FanX18

FanX18 was this weekend, and I attended all three days. There was a zombie panel that I wanted to attend but unfortunately I was quite worn out. I’ll go ahead and collect the book titles I want to read after these panels at the end of the post.
I also apologize for the multiple twitter threads. My phone was malfunctioning for the whole con (touch disease).
The panels I attended were as follows:

So, this isn’t my first FanX, but I went two or three years ago and I hadn’t actually gone all three days because there were so many people and I was generically overwhelmed.

I won’t belabor the points of each one as that’s what the twitter one was for.

My take away from the Books panel was that apparently people consider having different fantasy races, such as elves and orcs, fulfills the diversity requirement. This is not diversity and was a little on the insulting side, I thought.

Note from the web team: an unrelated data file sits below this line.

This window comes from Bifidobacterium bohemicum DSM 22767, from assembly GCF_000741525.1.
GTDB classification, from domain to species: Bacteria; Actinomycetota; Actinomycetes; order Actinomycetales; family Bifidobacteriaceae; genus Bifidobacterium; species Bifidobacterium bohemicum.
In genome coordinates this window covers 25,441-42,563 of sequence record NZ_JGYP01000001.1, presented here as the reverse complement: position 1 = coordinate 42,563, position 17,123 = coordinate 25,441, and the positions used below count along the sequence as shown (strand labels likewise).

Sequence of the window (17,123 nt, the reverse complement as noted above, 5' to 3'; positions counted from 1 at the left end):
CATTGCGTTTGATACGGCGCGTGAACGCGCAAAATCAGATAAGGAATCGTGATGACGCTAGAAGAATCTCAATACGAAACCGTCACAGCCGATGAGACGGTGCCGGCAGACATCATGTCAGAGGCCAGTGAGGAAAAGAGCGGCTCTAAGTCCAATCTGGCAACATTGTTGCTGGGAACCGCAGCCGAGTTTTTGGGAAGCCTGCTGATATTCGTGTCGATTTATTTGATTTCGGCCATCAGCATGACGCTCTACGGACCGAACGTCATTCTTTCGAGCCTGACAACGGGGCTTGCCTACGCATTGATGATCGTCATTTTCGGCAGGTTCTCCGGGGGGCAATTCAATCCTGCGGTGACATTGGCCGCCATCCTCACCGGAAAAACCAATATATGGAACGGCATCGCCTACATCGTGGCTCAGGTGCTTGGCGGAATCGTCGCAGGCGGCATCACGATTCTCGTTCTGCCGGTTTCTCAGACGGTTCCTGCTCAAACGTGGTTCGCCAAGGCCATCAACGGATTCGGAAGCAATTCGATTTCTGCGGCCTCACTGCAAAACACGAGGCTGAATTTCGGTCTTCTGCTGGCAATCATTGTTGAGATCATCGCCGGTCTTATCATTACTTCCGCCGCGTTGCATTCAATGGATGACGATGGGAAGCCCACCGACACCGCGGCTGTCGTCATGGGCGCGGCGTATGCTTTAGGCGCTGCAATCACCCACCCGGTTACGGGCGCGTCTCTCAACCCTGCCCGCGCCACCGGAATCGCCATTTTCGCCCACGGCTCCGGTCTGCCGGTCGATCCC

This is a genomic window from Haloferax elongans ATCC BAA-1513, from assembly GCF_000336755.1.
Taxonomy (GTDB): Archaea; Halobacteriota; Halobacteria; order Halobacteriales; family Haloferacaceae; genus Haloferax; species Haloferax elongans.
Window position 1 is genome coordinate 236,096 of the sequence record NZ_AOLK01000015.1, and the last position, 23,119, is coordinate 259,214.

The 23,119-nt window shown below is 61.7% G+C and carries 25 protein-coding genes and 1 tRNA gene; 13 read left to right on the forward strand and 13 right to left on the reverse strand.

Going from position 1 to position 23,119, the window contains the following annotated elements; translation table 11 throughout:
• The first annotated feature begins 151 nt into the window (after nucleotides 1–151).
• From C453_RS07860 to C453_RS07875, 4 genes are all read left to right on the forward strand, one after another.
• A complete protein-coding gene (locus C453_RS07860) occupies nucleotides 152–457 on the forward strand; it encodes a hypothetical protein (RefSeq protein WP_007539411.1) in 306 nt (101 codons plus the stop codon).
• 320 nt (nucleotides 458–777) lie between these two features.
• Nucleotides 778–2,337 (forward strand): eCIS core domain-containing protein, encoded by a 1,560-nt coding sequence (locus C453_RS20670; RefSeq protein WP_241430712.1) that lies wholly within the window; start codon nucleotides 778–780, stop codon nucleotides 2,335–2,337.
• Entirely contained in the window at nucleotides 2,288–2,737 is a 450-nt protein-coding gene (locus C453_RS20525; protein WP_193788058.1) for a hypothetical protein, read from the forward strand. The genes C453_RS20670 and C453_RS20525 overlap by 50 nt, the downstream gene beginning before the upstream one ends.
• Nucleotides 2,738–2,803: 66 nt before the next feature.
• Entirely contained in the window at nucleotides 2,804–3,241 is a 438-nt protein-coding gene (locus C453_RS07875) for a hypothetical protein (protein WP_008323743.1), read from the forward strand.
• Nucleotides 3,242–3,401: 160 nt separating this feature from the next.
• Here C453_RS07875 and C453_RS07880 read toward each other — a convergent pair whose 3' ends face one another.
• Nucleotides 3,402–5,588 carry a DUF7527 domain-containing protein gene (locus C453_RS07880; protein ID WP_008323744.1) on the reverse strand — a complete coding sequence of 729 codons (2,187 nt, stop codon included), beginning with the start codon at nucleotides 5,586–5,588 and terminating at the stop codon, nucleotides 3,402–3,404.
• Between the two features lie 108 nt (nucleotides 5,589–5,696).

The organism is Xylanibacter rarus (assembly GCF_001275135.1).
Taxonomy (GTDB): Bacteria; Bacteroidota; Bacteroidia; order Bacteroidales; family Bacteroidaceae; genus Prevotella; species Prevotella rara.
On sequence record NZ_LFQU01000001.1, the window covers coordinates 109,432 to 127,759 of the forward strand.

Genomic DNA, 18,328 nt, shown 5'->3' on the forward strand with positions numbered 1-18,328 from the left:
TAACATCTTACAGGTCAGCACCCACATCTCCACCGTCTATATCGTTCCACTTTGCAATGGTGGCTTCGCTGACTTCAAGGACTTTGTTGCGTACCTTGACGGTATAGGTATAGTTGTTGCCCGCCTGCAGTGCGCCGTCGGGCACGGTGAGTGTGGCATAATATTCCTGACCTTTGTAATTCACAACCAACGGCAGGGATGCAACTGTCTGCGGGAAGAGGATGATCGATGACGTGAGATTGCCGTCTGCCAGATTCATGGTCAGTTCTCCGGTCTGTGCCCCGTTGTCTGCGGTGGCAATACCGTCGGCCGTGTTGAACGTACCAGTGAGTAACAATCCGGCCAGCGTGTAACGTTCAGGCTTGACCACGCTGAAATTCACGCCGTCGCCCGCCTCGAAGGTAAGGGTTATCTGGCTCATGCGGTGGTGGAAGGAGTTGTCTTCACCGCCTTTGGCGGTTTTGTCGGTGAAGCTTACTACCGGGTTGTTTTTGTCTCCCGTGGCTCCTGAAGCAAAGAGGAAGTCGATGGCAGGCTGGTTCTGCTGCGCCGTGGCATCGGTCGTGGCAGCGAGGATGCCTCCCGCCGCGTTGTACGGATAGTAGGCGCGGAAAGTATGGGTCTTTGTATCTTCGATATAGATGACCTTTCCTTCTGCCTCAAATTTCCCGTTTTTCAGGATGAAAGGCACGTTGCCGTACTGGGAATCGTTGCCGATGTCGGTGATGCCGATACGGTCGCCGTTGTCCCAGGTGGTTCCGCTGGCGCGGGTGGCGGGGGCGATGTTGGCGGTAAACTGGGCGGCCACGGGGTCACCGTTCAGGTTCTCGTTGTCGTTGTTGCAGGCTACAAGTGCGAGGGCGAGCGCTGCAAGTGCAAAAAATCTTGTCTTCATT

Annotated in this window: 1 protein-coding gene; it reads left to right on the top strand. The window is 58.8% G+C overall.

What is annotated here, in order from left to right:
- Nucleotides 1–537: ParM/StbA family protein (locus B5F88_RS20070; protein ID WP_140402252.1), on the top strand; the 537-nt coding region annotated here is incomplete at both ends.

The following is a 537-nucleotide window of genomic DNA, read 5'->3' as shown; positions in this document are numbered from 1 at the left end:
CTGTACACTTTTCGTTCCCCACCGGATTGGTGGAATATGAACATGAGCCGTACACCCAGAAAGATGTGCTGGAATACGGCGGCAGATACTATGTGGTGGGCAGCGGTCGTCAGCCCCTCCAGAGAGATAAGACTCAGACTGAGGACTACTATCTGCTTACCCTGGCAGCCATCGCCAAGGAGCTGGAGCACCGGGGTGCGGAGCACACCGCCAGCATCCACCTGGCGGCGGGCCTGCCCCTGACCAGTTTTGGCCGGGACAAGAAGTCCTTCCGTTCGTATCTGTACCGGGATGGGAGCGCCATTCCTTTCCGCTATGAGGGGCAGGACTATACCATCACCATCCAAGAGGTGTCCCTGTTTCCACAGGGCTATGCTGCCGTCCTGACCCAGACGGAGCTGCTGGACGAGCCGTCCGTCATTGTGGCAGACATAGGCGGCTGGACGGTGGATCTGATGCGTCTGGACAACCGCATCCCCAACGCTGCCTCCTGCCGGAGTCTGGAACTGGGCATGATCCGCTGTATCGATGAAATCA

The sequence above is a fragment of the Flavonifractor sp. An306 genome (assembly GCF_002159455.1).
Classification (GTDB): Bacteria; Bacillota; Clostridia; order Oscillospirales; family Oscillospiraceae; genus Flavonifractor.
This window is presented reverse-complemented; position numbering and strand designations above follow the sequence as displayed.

I will say that I was deeply disappointed with the Avatar panel. One of the panelists literally introduced herself as someone who enjoys hating on things so I don’t feel bad calling her a hater. I just have to ask….why would we have someone who was so frank about her negativity be on a panel titled “Why We Love Avatar”?

Also, Korra and Aang I believe are fundamentally misunderstood. There was definitely a different vibe towards Aang than what I’ve encountered online but what they said about Korra matched a lot of the misogynist online discourse I’ve seen. The hater literally said she wouldn’t want to kill Korra but rather watch her struggle. I imagined the brutality of the fight in season 3 and wondered how much joy or satisfaction that particular panelist felt seeing that and it honestly made me feel ill to my stomach.